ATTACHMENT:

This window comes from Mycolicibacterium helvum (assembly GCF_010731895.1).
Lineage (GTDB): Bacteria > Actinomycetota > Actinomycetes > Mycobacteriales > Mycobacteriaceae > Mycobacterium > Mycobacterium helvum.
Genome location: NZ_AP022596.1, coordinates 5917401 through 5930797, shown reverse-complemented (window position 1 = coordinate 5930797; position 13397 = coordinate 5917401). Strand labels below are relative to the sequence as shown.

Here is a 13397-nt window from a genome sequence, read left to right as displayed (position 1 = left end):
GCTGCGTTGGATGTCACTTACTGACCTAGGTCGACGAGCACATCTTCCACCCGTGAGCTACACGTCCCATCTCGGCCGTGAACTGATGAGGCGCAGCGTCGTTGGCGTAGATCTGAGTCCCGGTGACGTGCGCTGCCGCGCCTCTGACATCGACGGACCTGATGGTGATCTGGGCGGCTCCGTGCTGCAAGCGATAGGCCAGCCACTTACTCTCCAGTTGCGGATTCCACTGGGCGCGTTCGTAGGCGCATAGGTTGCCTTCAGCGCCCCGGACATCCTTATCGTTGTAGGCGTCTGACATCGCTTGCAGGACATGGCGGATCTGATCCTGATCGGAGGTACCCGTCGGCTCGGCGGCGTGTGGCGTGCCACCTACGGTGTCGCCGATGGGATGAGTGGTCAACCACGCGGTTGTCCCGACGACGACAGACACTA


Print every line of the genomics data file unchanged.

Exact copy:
This window comes from Mycolicibacterium helvum (assembly GCF_010731895.1).
Lineage (GTDB): Bacteria > Actinomycetota > Actinomycetes > Mycobacteriales > Mycobacteriaceae > Mycobacterium > Mycobacterium helvum.
Genome location: NZ_AP022596.1, coordinates 5917401 through 5930797, shown reverse-complemented (window position 1 = coordinate 5930797; position 13397 = coordinate 5917401). Strand labels below are relative to the sequence as shown.

Here is a 13397-nt window from a genome sequence, read left to right as displayed (position 1 = left end):
GCTGCGTTGGATGTCACTTACTGACCTAGGTCGACGAGCACATCTTCCACCCGTGAGCTACACGTCCCATCTCGGCCGTGAACTGATGAGGCGCAGCGTCGTTGGCGTAGATCTGAGTCCCGGTGACGTGCGCTGCCGCGCCTCTGACATCGACGGACCTGATGGTGATCTGGGCGGCTCCGTGCTGCAAGCGATAGGCCAGCCACTTACTCTCCAGTTGCGGATTCCACTGGGCGCGTTCGTAGGCGCATAGGTTGCCTTCAGCGCCCCGGACATCCTTATCGTTGTAGGCGTCTGACATCGCTTGCAGGACATGGCGGATCTGATCCTGATCGGAGGTACCCGTCGGCTCGGCGGCGTGTGGCGTGCCACCTACGGTGTCGCCGATGGGATGAGTGGTCAACCACGCGGTTGTCCCGACGACGACAGACACTA